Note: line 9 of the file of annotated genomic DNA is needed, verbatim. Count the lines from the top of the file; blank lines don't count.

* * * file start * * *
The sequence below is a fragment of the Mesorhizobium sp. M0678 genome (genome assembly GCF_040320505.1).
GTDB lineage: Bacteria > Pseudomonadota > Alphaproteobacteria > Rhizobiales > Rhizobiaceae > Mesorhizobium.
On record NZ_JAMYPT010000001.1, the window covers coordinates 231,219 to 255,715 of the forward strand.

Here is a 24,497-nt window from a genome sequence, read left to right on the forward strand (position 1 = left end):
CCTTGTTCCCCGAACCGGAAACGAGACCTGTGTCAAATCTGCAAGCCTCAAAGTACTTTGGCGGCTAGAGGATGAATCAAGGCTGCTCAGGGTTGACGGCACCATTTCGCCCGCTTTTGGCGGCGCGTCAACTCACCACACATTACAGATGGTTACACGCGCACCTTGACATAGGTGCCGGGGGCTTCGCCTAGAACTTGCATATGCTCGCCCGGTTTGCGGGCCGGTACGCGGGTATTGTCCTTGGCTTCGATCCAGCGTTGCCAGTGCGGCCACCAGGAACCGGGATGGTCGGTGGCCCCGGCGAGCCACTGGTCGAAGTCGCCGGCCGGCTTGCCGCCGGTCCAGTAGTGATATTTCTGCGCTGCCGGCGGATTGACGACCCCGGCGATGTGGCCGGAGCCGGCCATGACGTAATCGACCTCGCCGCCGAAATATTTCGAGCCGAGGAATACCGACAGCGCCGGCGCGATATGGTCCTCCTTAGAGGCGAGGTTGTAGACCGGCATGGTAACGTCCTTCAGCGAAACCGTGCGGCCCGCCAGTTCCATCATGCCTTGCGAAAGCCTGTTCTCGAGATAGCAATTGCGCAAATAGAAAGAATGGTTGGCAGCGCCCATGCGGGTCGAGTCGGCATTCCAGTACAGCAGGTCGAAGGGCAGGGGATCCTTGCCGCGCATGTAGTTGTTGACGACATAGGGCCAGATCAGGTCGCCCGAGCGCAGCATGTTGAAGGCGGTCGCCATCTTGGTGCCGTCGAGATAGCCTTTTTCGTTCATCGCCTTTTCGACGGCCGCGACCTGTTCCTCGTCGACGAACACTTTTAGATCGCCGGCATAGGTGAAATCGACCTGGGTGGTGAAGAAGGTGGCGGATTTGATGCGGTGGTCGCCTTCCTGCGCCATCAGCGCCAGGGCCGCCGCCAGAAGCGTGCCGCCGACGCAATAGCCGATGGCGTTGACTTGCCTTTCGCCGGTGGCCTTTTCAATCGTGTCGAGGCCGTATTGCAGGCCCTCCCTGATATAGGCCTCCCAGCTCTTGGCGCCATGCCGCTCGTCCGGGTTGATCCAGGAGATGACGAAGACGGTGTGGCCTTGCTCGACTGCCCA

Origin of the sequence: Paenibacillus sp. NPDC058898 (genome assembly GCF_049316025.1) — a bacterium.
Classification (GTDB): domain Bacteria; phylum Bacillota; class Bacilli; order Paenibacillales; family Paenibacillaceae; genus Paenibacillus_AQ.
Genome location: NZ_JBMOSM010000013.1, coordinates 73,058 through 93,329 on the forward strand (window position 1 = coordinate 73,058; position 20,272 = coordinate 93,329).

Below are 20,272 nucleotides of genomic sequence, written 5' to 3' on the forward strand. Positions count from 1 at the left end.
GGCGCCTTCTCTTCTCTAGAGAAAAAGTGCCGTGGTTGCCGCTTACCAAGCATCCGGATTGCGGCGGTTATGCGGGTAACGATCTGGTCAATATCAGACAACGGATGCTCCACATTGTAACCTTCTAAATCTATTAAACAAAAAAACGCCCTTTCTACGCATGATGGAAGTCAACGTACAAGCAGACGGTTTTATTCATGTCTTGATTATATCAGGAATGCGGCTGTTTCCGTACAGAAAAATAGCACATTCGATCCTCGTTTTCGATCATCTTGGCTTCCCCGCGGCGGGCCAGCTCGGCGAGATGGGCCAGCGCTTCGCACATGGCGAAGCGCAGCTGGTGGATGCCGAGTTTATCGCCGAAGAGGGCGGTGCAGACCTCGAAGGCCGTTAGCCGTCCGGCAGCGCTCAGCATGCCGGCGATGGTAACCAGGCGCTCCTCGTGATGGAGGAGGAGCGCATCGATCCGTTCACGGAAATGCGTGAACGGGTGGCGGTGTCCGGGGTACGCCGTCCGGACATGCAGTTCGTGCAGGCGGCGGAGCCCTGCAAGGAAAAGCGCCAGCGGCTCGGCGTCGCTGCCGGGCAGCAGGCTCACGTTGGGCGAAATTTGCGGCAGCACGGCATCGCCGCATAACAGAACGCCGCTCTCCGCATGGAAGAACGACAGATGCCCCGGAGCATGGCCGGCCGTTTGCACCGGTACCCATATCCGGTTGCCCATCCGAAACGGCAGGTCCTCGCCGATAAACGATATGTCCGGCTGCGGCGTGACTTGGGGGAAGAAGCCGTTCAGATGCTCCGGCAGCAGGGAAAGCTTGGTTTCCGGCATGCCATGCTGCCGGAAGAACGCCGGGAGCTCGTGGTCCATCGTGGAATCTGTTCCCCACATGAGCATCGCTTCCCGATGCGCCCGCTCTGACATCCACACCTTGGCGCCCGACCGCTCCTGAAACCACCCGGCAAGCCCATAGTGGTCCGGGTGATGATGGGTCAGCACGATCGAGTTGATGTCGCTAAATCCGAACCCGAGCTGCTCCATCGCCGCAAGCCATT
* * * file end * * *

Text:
Below are 20,272 nucleotides of genomic sequence, written 5' to 3' on the forward strand. Positions count from 1 at the left end.